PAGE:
The modern form of PP is one of the instances of participatory institutions that was envisioned in the Local Self Governance Act 1999. Nonetheless, as there could not happen any local elections until 2016, the legislative provision of PP was disturbed. As a result, the central government continuously reformed the structure and processes of the PP so that people from all walks of life could participate in the local policy making process. A number of international financial institutions including the United Nations were also actively working with the Government to strengthening the planning process.

Originating Entities and Funding

Until the end of 1980s, citizen participation in local policy making used to be organized through the traditional types of community based organizations. Because the country had not introduced democratic practices as such, a few number of local elites used to be nominated by the central government to look after certain local affairs in the selected localities. Regardless of the promulgation of several acts and creation of local institutions such as the Village Panchayat, a meaningful citizen participation was not realized. However, a number of charity and religious-based organizations at the local level were very active at that time. The reason for their activeness was that they were patronaged by the monarch because the nature of such organizations were non-political.

The PP is therefore a relatively new institution that was envisioned in the Local Self Governance Act, the main law that governed local governance until the end of 2016. The Law and subsequent regulations envisioned that the planning process would be a regular process, that it would strated every year in November, and end in around three months time frame. All the local bodies were supposed to organise the process at the same time, with notably similar guiding principles. There was a kind of montoring mechanism (temporal) at the central government level to check if local bodies were formulating their annual local public policies and budgets. Another mechanism to see if local bodies were orgnaising participatory planning to formulate local public policies and budgets was relatively routinsed by the Local Bodies' Fiscal Commission (LBFC), a central government authority to recommend the government about the central grant to be allocated to local bodies.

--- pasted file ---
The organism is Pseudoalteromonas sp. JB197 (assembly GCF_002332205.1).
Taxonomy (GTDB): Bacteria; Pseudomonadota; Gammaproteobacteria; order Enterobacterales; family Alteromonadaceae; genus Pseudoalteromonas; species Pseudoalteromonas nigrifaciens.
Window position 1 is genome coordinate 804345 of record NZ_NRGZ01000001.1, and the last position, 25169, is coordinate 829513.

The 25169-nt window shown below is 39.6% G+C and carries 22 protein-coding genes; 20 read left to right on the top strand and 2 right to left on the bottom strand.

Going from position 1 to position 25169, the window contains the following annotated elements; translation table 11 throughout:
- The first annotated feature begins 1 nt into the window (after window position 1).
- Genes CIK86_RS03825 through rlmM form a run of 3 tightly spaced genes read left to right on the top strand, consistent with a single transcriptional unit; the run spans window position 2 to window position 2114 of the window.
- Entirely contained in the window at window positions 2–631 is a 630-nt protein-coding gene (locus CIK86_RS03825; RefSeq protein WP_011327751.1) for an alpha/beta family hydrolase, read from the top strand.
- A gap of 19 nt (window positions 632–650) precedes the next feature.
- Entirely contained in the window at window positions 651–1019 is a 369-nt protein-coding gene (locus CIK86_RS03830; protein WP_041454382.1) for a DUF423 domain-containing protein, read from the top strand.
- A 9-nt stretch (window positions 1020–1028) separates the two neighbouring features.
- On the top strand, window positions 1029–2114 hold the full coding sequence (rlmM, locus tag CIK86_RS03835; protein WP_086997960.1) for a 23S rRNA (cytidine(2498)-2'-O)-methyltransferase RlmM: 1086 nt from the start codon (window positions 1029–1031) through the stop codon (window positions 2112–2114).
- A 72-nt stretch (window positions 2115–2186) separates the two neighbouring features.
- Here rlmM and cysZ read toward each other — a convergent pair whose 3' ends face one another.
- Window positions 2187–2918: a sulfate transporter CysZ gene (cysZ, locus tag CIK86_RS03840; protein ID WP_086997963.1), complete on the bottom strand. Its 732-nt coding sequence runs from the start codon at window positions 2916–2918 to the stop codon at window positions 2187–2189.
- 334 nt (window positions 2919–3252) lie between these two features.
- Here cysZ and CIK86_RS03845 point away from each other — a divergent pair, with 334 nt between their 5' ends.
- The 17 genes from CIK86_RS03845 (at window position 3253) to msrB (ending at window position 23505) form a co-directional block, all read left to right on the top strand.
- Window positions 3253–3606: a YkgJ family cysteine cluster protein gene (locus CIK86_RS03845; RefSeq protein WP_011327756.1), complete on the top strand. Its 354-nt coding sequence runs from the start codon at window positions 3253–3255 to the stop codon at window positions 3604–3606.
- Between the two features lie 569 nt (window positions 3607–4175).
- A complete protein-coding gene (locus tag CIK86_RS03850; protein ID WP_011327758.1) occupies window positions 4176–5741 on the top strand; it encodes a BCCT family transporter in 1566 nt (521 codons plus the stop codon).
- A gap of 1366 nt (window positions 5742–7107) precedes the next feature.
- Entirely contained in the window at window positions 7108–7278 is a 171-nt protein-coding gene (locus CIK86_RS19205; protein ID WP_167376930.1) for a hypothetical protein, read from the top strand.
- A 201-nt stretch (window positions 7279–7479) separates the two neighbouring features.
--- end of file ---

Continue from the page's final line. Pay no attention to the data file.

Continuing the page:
Regardless of the central government's monitoring, if not controlling, role in the planning process, local bodies were relatively autonomous in terms of the institutional design, procedures of deliberation, and the extent to which public deliberations were linked to actual policy decisions. As a result, the way the planning process was exercised by local bodies was different from one municipality to the other, though the main essence to formulate local public policies, annual budget and plans and recommend for service delivery improvements were pervasive across different locales.

Participant Selection

The participant selection process of the PP varies across different villages, municipalities and districts. In some municipalities (where I have observed the process as participant observer for the purpose of my PhD research), there are strong community based organizations such as the Tole Lane Organizations (TLOs) which have their own rules and regulations to select participants. These rules are normally apporved by the relevant municipalities. Municipalities, indeed, aim to create as many TLOs as possible so as to incorporate every single households. The TLOs Guidelines of Butwal Sub-Metropolitan City, for example, mentions that the executive committees of the TLOs are mostly nominated by their fellow citizens. In some instances, the members are chosen by organizing elections.

In other municipalities which are relatively new, or have lower internal income, other forms of community based organizations such as the Cooperatives, or Mother's Group are invited to take part in the deliberation of the PP. These forms of institutions are not recognized officially as the innevitable embedded units of the PP but are regarded (in Resunga Municipality, for example) crucial in representing ordinary people and raising the voices of their fellow citizens.